You might be getting confused - and understandably so. After the sharp run-up in March, area gas prices fell pretty substantially, only to take off a couple of weeks ago. Now, they're falling. Nationally, prices seem out of sync with what folks on the West Coast are paying. What gives? From the NYT:
A spokesman for AAA Washington, Dave Overstreet, said that spring can often be the cruelest season for gasoline on the West Coast, which is largely cut off from the pipeline and refining system that spiders up from the Gulf of Mexico. The Cascade Range here in the Pacific Northwest and the Sierra Nevada in California mark a kind of boundary from the rest of the nation, he said, in gasoline economics.
Refineries in California also routinely reduce production in the spring, preparing for the summer fuel blends mandated by California regulators. And supplies in Washington and Oregon have been further crimped by the shutdown of Washington's biggest refinery -- Cherry Point, owned by the oil giant BP -- after a fire in February. A spokesman for BP said on Tuesday that the plant was restarting, but would take some time to resume full production.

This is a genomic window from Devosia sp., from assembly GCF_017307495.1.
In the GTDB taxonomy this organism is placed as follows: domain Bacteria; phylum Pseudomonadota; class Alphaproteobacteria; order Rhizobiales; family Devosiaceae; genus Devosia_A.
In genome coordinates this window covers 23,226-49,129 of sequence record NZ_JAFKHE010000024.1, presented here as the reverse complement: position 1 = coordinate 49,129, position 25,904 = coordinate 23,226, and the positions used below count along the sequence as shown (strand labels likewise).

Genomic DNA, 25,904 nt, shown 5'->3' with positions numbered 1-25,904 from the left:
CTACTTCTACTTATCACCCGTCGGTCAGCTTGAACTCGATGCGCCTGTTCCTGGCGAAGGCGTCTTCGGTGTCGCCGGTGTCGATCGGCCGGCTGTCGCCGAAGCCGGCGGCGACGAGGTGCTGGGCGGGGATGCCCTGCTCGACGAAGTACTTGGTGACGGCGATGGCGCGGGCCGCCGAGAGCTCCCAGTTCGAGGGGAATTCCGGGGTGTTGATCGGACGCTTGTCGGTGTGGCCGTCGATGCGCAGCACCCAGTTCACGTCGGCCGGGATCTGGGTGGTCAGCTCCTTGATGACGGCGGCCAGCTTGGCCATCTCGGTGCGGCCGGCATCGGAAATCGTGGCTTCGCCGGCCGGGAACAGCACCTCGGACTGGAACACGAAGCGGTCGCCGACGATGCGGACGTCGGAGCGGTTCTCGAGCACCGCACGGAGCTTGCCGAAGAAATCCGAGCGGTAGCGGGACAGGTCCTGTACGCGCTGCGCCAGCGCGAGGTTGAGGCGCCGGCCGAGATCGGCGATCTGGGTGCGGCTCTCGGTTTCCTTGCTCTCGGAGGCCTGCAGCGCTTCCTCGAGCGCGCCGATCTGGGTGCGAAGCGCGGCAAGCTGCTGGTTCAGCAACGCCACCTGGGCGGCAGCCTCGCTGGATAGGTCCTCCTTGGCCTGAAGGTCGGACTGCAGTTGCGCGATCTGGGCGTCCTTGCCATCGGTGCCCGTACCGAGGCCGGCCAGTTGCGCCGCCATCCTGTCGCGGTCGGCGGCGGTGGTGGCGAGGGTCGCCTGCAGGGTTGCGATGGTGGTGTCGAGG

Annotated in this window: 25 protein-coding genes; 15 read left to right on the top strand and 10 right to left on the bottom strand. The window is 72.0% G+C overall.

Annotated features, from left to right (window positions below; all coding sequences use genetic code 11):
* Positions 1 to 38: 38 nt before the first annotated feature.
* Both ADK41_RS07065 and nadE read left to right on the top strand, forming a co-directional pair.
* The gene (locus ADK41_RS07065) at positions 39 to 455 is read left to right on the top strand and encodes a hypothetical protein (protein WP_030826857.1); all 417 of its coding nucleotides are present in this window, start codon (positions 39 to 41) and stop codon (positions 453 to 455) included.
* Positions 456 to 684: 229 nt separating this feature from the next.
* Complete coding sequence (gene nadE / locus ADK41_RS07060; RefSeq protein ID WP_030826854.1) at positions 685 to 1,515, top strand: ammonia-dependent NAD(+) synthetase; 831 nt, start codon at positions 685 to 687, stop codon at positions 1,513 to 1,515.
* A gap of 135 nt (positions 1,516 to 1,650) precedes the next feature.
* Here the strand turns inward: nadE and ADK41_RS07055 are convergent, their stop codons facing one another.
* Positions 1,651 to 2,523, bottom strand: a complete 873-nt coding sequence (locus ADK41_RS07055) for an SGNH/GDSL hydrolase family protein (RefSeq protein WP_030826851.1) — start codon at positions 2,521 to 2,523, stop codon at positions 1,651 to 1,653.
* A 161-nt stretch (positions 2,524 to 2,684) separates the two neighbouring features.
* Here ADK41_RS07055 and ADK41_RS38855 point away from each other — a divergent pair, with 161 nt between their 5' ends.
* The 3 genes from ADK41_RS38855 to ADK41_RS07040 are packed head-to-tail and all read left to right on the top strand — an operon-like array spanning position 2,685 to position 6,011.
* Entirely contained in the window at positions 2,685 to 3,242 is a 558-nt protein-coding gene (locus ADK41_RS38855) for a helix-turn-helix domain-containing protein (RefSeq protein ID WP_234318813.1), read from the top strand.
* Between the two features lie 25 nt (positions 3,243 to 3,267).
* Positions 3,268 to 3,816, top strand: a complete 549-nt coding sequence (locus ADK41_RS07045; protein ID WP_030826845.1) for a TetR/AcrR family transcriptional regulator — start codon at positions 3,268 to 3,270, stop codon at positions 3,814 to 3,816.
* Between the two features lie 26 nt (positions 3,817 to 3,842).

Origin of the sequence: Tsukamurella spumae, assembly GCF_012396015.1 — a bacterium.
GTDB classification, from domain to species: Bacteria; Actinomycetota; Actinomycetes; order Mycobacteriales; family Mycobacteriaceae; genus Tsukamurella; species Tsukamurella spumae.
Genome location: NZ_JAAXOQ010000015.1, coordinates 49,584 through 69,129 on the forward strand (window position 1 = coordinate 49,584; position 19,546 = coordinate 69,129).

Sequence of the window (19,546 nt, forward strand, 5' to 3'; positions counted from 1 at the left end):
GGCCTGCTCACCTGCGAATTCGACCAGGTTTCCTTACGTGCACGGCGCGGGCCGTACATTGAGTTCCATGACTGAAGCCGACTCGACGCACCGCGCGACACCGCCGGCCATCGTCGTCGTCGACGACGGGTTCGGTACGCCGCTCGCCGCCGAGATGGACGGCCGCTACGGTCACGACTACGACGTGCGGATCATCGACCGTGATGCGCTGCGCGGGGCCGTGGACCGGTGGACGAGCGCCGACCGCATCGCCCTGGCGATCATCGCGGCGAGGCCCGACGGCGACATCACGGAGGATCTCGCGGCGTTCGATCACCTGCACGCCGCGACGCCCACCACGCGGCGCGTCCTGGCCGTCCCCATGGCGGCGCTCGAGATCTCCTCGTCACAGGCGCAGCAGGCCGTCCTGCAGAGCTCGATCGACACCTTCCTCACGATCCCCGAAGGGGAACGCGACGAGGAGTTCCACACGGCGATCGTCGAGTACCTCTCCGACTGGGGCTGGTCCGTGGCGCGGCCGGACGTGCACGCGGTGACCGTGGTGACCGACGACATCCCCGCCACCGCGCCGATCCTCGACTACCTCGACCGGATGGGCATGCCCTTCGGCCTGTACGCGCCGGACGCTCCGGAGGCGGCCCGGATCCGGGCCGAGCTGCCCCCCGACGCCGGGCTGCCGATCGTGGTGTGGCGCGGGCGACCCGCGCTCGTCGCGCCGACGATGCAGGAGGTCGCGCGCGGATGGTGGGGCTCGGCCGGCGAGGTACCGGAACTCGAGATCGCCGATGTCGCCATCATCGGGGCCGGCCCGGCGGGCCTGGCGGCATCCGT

The good news is that L.A. prices are coming down again - slowly. An average gallon of regular is $4.332, according to the Auto Club, which is down almost seven cents from a week ago but still up 13 cents from a month ago. From Auto Club:
"Gas prices are fortunately decreasing by a penny a day or more right now, but we're not yet seeing any stations with prices under $4 a gallon as was the case earlier this month," said Auto Club spokesperson Jeffrey Spring. "The Auto Club is projecting a slight increase of 1.6 percent in the number of holiday travelers this weekend. Even though prices are higher than they've ever been for this holiday, we are seeing more activity for travel than during the recession years of 2008 and 2009."